WASHINGTON — When a government watchdog's decision effectively scrapped federal regulators' guidance on leveraged lending, it was the culmination of a yearslong effort to roll back an action that the industry had long reviled.
But the move also left the future uncertain about what, if anything, regulators will devise to replace it and bankers on their own in determining how to treat such lending.
“It leaves things kind of in limbo,” said Kevin Petrasic, a partner at White & Case and former Treasury and Office of Thrift Supervision official. “It doesn’t negate the fact that the agencies have safety and soundness authority. [Banks] just don’t have the comfort, if you will, in terms of clearly delineated guidance that was set out in the rule.”
On Oct. 19, the Government Accountability Office said in a letter to Sen. Patrick Toomey, R-Pa., that 2013 guidance issued by the banking regulators was a rule, and as such was subject to the requirements of the Congressional Review Act. The decision meant that the regulators should have formally notified Congress of the guidance four years ago. Because they didn't, regulators must resent the guidance to Congress, which then has a window to review and reject it.
"This is an important reminder that agencies have a responsibility to live up to their obligations under the Congressional Review Act," Toomey said. "When they don't, Congress should hold them accountable. I will explore steps to do so."
The decision means regulators must now decide whether to reissue the guidance, revise it or let it drop entirely.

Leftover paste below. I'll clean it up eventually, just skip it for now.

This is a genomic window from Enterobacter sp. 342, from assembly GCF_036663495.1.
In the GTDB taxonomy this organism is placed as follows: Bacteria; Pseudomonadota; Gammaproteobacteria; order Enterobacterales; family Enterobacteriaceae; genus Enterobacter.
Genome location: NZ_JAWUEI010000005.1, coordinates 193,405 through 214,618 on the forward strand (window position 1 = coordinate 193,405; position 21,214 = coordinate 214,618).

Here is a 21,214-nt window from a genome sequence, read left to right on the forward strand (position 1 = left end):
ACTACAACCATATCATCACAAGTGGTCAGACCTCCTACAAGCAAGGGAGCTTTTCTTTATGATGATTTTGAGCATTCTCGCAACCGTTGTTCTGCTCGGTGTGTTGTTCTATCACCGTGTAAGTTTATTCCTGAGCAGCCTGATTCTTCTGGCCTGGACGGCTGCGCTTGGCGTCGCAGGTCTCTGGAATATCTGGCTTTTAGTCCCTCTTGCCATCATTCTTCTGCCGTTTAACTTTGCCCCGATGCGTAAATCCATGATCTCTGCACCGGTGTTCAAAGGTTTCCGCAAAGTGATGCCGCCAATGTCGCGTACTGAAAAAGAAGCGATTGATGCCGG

The guidance was developed jointly by the banking regulators to address risks posed by leveraged loans — loans made to already-indebted borrowers that are often shared by multiple institutions for large amounts. They include financing for mergers and acquisitions. The regulators issued the guidance after noticing a sharp increase in leveraged loans since the previous guidance on the subject in 2001, and after identifying lax underwriting for leveraged loans following the financial crisis.
Since it was designed as a guidance, is was only intended to give banks uniform expectations about what the regulators’ attitudes would be for leveraged loans. But Mike Alix, financial services advisory risk leader at PricewaterhouseCoopers, said that banks bristled at the guidance, fearing that nonbanks would just swoop in and steal the business and with no risk management benefit.
“This was a direct intervention in a particular business where the balance sheet risks to the institutions weren’t really present,” Alix said. “So it was a lucrative business for the banks, and the competitive forces in the market were such that there was worry about entities that weren’t subject to the guidance being able to fill the void.”
Because the guidance is now considered a rule for Congressional Review Act purposes and was never sent to Congress for review, the guidance cannot now be technically enforced.
Each of the regulators said that they are reviewing GAO’s report and have not decided what to do next, but they have a few options. They could send the existing guidance to Congress for review, thereby either codifying it if Congress lets a 60-day legislative window pass without acting. But if regulators resend it, Congress could reject it.